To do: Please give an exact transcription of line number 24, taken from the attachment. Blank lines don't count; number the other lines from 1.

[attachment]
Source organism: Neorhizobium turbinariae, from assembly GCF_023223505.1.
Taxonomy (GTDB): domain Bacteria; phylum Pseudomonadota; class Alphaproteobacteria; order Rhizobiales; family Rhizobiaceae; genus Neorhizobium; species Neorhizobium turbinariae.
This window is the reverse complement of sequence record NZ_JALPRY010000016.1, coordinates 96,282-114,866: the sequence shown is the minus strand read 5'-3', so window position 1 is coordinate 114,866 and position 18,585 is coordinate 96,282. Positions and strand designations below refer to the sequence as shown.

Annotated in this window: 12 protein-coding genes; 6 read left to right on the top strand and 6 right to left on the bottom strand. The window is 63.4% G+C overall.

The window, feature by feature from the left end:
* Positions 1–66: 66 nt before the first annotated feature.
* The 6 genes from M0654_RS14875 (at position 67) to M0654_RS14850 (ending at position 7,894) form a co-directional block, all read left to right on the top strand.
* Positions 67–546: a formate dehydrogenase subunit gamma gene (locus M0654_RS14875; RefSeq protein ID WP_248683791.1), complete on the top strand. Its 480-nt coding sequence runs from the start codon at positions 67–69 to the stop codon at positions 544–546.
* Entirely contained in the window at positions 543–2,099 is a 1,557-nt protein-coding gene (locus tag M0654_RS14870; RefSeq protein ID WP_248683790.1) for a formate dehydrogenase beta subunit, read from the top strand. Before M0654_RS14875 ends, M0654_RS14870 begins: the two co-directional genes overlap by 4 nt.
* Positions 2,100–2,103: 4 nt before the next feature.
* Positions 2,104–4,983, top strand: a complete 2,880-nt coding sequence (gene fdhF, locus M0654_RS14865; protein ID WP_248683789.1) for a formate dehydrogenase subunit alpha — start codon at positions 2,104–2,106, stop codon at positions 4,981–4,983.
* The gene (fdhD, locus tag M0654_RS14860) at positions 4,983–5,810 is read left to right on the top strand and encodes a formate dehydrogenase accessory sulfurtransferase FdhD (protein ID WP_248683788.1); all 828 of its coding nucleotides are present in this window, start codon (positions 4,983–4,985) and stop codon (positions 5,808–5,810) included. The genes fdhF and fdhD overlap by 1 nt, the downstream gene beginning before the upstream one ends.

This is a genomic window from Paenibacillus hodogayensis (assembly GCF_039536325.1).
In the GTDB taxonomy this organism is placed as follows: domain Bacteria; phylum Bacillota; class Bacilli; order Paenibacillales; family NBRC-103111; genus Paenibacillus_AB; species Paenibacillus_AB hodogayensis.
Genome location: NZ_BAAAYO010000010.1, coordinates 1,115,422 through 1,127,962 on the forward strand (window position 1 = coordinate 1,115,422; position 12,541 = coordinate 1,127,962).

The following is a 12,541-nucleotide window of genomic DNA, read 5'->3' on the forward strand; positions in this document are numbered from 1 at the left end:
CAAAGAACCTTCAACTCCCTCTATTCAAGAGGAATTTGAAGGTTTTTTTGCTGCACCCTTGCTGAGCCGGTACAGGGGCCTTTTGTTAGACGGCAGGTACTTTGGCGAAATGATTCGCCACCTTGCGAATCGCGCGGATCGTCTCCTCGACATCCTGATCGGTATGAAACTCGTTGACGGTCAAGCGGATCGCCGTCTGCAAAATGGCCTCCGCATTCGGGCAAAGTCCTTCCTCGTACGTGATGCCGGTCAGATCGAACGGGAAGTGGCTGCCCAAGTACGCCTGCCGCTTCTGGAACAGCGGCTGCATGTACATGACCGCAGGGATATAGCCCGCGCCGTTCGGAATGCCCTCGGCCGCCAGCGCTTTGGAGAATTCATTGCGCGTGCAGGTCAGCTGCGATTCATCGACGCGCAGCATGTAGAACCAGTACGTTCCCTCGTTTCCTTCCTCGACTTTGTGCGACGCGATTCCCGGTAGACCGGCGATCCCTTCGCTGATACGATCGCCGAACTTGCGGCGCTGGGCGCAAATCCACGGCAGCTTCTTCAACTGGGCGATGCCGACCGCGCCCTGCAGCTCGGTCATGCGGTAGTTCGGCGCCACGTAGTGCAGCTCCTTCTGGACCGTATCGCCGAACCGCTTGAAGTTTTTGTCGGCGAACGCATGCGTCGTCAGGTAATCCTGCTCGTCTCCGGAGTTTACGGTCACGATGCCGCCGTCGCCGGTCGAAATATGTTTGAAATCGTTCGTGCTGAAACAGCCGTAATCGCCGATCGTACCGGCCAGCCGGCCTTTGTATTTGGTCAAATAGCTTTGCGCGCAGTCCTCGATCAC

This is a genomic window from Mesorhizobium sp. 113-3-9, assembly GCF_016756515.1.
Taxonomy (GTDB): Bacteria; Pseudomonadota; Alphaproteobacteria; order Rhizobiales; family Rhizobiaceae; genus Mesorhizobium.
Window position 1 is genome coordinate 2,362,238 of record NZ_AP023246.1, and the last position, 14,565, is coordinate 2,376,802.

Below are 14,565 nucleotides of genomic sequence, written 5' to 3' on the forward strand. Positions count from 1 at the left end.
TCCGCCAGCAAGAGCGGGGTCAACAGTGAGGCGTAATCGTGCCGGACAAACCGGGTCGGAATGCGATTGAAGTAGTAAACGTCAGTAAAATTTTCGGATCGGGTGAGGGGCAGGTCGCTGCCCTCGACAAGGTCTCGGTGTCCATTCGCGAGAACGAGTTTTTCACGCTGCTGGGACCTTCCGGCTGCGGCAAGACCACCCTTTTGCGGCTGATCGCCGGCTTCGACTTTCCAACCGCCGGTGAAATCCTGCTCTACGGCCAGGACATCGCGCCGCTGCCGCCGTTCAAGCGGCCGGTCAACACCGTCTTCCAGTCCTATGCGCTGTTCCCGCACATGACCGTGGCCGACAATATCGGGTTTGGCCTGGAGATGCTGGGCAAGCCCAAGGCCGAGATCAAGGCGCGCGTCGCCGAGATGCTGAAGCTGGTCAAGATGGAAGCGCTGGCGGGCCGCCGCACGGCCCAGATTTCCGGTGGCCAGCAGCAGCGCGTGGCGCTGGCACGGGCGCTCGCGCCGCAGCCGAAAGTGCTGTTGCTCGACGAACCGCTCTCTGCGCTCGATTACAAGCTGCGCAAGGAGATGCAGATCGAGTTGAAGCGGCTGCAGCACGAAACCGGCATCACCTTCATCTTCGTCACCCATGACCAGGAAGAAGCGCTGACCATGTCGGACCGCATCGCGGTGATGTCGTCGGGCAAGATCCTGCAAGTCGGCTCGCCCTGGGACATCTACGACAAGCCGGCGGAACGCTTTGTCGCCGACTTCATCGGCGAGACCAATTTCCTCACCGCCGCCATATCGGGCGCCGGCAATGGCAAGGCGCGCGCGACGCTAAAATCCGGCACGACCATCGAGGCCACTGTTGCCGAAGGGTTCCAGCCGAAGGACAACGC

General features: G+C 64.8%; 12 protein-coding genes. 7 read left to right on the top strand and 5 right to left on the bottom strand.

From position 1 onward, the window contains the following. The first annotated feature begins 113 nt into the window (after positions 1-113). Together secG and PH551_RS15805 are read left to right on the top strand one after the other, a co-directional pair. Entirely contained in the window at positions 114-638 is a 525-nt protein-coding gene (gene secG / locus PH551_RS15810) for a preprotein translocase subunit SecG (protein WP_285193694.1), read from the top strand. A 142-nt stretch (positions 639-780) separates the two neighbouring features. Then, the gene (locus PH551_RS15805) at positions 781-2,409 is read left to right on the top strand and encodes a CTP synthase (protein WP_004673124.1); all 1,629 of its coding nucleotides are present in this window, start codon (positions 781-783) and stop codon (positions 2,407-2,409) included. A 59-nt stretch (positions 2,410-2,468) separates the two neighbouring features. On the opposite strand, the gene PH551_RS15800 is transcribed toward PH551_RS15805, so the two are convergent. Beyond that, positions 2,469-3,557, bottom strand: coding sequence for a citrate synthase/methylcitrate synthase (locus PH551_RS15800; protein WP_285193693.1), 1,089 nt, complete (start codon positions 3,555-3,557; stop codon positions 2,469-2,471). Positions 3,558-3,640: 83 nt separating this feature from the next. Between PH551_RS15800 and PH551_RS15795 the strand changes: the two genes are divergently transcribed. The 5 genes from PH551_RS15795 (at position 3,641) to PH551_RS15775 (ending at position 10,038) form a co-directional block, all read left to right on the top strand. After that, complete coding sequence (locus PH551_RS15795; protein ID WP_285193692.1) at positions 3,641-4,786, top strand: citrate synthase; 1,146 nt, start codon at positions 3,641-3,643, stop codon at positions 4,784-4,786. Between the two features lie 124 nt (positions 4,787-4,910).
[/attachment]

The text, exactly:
From position 1 onward, the window contains the following. The first annotated feature begins 113 nt into the window (after positions 1-113). Together secG and PH551_RS15805 are read left to right on the top strand one after the other, a co-directional pair. Entirely contained in the window at positions 114-638 is a 525-nt protein-coding gene (gene secG / locus PH551_RS15810) for a preprotein translocase subunit SecG (protein WP_285193694.1), read from the top strand. A 142-nt stretch (positions 639-780) separates the two neighbouring features. Then, the gene (locus PH551_RS15805) at positions 781-2,409 is read left to right on the top strand and encodes a CTP synthase (protein WP_004673124.1); all 1,629 of its coding nucleotides are present in this window, start codon (positions 781-783) and stop codon (positions 2,407-2,409) included. A 59-nt stretch (positions 2,410-2,468) separates the two neighbouring features. On the opposite strand, the gene PH551_RS15800 is transcribed toward PH551_RS15805, so the two are convergent. Beyond that, positions 2,469-3,557, bottom strand: coding sequence for a citrate synthase/methylcitrate synthase (locus PH551_RS15800; protein WP_285193693.1), 1,089 nt, complete (start codon positions 3,555-3,557; stop codon positions 2,469-2,471). Positions 3,558-3,640: 83 nt separating this feature from the next. Between PH551_RS15800 and PH551_RS15795 the strand changes: the two genes are divergently transcribed. The 5 genes from PH551_RS15795 (at position 3,641) to PH551_RS15775 (ending at position 10,038) form a co-directional block, all read left to right on the top strand. After that, complete coding sequence (locus PH551_RS15795; protein ID WP_285193692.1) at positions 3,641-4,786, top strand: citrate synthase; 1,146 nt, start codon at positions 3,641-3,643, stop codon at positions 4,784-4,786. Between the two features lie 124 nt (positions 4,787-4,910).